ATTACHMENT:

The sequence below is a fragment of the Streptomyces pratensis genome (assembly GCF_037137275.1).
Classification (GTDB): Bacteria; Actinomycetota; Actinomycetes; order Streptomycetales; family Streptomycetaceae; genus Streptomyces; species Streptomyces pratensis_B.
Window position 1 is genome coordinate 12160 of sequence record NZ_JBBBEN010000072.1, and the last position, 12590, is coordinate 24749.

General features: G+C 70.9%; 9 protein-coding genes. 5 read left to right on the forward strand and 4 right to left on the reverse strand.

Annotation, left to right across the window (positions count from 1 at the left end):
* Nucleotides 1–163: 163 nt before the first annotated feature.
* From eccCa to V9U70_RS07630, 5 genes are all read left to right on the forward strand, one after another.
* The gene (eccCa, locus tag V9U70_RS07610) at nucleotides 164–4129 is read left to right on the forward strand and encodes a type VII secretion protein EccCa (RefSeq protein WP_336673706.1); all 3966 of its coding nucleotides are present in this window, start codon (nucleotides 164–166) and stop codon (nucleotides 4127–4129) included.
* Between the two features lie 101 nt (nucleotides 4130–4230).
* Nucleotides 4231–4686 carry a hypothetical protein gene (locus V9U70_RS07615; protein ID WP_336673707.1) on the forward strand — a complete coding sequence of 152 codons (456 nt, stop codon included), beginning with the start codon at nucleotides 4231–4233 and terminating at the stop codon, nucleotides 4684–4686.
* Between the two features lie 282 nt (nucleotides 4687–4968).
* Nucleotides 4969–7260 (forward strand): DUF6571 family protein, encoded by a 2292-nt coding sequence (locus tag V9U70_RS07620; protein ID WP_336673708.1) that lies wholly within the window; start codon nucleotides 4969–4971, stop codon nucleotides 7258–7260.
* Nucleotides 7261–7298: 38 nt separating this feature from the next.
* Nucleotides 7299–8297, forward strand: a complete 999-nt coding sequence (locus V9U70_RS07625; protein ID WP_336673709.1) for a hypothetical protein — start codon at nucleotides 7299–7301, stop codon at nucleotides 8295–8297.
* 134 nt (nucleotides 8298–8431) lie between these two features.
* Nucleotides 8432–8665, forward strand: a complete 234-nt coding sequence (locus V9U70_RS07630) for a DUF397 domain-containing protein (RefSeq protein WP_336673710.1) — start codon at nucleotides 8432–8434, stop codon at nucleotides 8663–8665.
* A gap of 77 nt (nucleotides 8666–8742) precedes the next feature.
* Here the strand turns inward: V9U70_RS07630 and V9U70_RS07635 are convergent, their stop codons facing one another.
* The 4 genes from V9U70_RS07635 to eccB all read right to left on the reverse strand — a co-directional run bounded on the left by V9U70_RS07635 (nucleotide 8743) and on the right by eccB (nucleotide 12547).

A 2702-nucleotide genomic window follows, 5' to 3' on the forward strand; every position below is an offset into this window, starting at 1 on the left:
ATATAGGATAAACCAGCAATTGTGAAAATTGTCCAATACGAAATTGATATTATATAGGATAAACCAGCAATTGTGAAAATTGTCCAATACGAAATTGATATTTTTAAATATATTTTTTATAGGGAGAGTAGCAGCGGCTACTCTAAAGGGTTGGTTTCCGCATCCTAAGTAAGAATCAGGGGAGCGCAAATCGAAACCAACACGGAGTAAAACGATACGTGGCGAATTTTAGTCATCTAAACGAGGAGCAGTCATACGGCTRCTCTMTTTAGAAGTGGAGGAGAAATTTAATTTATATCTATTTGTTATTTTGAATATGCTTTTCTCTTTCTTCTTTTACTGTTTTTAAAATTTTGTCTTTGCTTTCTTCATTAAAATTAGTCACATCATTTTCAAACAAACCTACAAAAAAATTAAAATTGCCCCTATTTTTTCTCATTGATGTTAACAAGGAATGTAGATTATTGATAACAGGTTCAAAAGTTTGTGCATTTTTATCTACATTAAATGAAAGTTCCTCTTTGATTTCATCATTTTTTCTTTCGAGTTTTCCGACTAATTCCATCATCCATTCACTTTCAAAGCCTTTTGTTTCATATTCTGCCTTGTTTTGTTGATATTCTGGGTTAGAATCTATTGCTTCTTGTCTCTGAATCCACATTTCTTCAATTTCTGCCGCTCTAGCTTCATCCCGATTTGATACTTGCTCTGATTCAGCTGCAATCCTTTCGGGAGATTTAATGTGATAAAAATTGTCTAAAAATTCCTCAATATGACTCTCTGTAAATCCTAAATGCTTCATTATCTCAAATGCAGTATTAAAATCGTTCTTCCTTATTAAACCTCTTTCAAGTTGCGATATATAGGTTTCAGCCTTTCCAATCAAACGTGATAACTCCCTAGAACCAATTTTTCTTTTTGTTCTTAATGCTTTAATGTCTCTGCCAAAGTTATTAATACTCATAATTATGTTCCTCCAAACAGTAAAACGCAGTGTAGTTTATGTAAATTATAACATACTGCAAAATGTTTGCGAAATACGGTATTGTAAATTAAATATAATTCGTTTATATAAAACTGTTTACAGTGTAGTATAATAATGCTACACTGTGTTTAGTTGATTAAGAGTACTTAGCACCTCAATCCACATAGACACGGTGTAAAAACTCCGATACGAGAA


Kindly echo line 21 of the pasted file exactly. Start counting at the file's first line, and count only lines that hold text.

ATATAGGATAAACCAGCAATTGTGAAAATTGTCCAATACGAAATTGATATTATATAGGATAAACCAGCAATTGTGAAAATTGTCCAATACGAAATTGATATTTTTAAATATATTTTTTATAGGGAGAGTAGCAGCGGCTACTCTAAAGGGTTGGTTTCCGCATCCTAAGTAAGAATCAGGGGAGCGCAAATCGAAACCAACACGGAGTAAAACGATACGTGGCGAATTTTAGTCATCTAAACGAGGAGCAGTCATACGGCTRCTCTMTTTAGAAGTGGAGGAGAAATTTAATTTATATCTATTTGTTATTTTGAATATGCTTTTCTCTTTCTTCTTTTACTGTTTTTAAAATTTTGTCTTTGCTTTCTTCATTAAAATTAGTCACATCATTTTCAAACAAACCTACAAAAAAATTAAAATTGCCCCTATTTTTTCTCATTGATGTTAACAAGGAATGTAGATTATTGATAACAGGTTCAAAAGTTTGTGCATTTTTATCTACATTAAATGAAAGTTCCTCTTTGATTTCATCATTTTTTCTTTCGAGTTTTCCGACTAATTCCATCATCCATTCACTTTCAAAGCCTTTTGTTTCATATTCTGCCTTGTTTTGTTGATATTCTGGGTTAGAATCTATTGCTTCTTGTCTCTGAATCCACATTTCTTCAATTTCTGCCGCTCTAGCTTCATCCCGATTTGATACTTGCTCTGATTCAGCTGCAATCCTTTCGGGAGATTTAATGTGATAAAAATTGTCTAAAAATTCCTCAATATGACTCTCTGTAAATCCTAAATGCTTCATTATCTCAAATGCAGTATTAAAATCGTTCTTCCTTATTAAACCTCTTTCAAGTTGCGATATATAGGTTTCAGCCTTTCCAATCAAACGTGATAACTCCCTAGAACCAATTTTTCTTTTTGTTCTTAATGCTTTAATGTCTCTGCCAAAGTTATTAATACTCATAATTATGTTCCTCCAAACAGTAAAACGCAGTGTAGTTTATGTAAATTATAACATACTGCAAAATGTTTGCGAAATACGGTATTGTAAATTAAATATAATTCGTTTATATAAAACTGTTTACAGTGTAGTATAATAATGCTACACTGTGTTTAGTTGATTAAGAGTACTTAGCACCTCAATCCACATAGACACGGTGTAAAAACTCCGATACGAGAA